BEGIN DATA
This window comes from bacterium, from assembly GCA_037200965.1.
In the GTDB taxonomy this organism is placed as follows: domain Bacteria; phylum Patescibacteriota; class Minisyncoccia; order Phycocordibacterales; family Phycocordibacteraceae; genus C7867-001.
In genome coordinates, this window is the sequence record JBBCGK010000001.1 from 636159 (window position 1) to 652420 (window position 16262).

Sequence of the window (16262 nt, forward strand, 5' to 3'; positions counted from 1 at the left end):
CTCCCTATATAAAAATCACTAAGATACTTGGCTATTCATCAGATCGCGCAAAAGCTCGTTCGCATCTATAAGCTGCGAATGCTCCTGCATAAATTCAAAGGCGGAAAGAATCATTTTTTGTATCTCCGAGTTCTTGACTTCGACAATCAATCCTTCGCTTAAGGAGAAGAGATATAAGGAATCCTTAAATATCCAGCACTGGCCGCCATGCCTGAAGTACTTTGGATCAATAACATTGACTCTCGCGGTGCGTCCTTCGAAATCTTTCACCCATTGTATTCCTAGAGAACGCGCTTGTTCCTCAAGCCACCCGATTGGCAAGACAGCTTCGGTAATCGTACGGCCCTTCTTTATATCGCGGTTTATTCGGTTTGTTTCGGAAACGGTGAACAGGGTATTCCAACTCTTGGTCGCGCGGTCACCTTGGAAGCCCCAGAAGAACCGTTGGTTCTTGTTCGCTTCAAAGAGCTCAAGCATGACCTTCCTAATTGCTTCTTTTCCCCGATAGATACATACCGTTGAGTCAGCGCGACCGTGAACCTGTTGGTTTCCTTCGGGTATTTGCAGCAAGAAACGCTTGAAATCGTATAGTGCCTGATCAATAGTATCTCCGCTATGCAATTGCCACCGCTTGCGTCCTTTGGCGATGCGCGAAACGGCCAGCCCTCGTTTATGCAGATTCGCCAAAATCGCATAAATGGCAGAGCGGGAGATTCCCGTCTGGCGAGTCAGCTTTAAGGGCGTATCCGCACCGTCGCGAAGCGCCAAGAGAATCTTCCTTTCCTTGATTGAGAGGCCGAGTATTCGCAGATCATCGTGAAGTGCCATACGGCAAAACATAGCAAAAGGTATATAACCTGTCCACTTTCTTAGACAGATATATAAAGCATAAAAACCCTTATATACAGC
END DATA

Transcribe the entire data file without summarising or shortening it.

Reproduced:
This window comes from bacterium, from assembly GCA_037200965.1.
In the GTDB taxonomy this organism is placed as follows: domain Bacteria; phylum Patescibacteriota; class Minisyncoccia; order Phycocordibacterales; family Phycocordibacteraceae; genus C7867-001.
In genome coordinates, this window is the sequence record JBBCGK010000001.1 from 636159 (window position 1) to 652420 (window position 16262).

Sequence of the window (16262 nt, forward strand, 5' to 3'; positions counted from 1 at the left end):
CTCCCTATATAAAAATCACTAAGATACTTGGCTATTCATCAGATCGCGCAAAAGCTCGTTCGCATCTATAAGCTGCGAATGCTCCTGCATAAATTCAAAGGCGGAAAGAATCATTTTTTGTATCTCCGAGTTCTTGACTTCGACAATCAATCCTTCGCTTAAGGAGAAGAGATATAAGGAATCCTTAAATATCCAGCACTGGCCGCCATGCCTGAAGTACTTTGGATCAATAACATTGACTCTCGCGGTGCGTCCTTCGAAATCTTTCACCCATTGTATTCCTAGAGAACGCGCTTGTTCCTCAAGCCACCCGATTGGCAAGACAGCTTCGGTAATCGTACGGCCCTTCTTTATATCGCGGTTTATTCGGTTTGTTTCGGAAACGGTGAACAGGGTATTCCAACTCTTGGTCGCGCGGTCACCTTGGAAGCCCCAGAAGAACCGTTGGTTCTTGTTCGCTTCAAAGAGCTCAAGCATGACCTTCCTAATTGCTTCTTTTCCCCGATAGATACATACCGTTGAGTCAGCGCGACCGTGAACCTGTTGGTTTCCTTCGGGTATTTGCAGCAAGAAACGCTTGAAATCGTATAGTGCCTGATCAATAGTATCTCCGCTATGCAATTGCCACCGCTTGCGTCCTTTGGCGATGCGCGAAACGGCCAGCCCTCGTTTATGCAGATTCGCCAAAATCGCATAAATGGCAGAGCGGGAGATTCCCGTCTGGCGAGTCAGCTTTAAGGGCGTATCCGCACCGTCGCGAAGCGCCAAGAGAATCTTCCTTTCCTTGATTGAGAGGCCGAGTATTCGCAGATCATCGTGAAGTGCCATACGGCAAAACATAGCAAAAGGTATATAACCTGTCCACTTTCTTAGACAGATATATAAAGCATAAAAACCCTTATATACAGC